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FAQs

I have ER+ breast cancer.  Should I avoid soy?  

This is a common question we hear from some of our breast cancer survivors.  They are concerned that since soy has weak estrogen-like properties and their cancers are fueled by estrogen, all soy needs to be eliminated from the diet to reduce the risk of a breast cancer recurrence.

Fortunately, breast cancer research in this area does not support this conclusion and does not recommend eliminating soy from the diet.  In fact, a study published in the Journal of the American Medical Association in 2009 determined soy food intake is associated with decreased risk of death and of cancer recurrence.  When females consume soy in their teenage years as their bodies are developing, it can actually help prevent the development of breast cancer later on in life.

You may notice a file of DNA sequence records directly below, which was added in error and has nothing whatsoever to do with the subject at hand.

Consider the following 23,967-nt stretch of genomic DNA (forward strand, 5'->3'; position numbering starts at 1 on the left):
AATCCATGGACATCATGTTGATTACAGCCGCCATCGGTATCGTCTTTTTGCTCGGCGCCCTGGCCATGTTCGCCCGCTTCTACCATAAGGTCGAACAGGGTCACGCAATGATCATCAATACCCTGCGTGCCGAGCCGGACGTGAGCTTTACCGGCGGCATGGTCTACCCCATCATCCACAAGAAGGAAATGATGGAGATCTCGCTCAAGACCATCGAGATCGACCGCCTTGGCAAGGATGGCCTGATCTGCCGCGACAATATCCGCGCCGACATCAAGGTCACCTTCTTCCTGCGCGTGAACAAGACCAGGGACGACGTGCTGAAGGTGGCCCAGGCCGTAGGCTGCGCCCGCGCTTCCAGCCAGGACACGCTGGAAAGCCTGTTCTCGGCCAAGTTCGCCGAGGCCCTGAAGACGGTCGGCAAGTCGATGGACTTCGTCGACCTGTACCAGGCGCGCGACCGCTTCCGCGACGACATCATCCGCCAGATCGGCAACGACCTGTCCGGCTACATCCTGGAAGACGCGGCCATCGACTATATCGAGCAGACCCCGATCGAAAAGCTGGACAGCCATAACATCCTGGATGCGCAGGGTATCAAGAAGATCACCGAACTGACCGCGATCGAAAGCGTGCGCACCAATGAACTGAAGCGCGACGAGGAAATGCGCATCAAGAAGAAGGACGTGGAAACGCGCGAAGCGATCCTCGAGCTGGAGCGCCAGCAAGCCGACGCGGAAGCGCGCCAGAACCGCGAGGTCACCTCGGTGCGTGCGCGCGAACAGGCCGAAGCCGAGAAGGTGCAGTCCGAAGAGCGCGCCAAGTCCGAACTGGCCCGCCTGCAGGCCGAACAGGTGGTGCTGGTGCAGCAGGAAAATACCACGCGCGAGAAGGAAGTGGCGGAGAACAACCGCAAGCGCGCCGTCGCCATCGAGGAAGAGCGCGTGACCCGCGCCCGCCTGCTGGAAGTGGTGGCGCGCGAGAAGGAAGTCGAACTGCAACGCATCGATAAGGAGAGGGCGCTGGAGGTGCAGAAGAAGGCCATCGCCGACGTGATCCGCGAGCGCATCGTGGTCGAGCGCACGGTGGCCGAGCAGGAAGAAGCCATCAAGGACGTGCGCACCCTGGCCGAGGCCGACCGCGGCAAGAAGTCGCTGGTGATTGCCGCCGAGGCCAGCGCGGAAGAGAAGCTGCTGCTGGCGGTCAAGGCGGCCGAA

For breast cancer survivors, it is recommended to consume no more than three servings of whole soyfoods per day.  Servings are equivalent to: ½ cup of green soybeans, tofu, TVP, or tempeh; ¼ cup of soynuts or soy flour; or 1 cup of soymilk.   It is strongly recommended to avoid soy supplements in the form of isoflavones, as it is unknown how the body responds to those high dose supplements.  

Choosing whether to incorporate soy into the diet can be a deeply personal issue.  Even after hearing it is safe to consume soy, some women are still more comfortable with completely eliminating it from their intake.  Only you will know what you are comfortable with and how you would like to approach your diet after receiving a breast cancer diagnosis.  However, remember to look at the big picture when you’re striving to make changes.  Making changes such as eating 8-10 servings of fruits and vegetables per day, eating 1 serving of cruciferous vegetables (broccoli, cauliflower, cabbage, Brussels sprouts) daily, limiting processed food intake, exercising 30 minutes at least 5-6 days per week, and incorporating stress relief techniques are heavily supported in research for reducing risk of breast cancer and are part of this ‘big picture’.  

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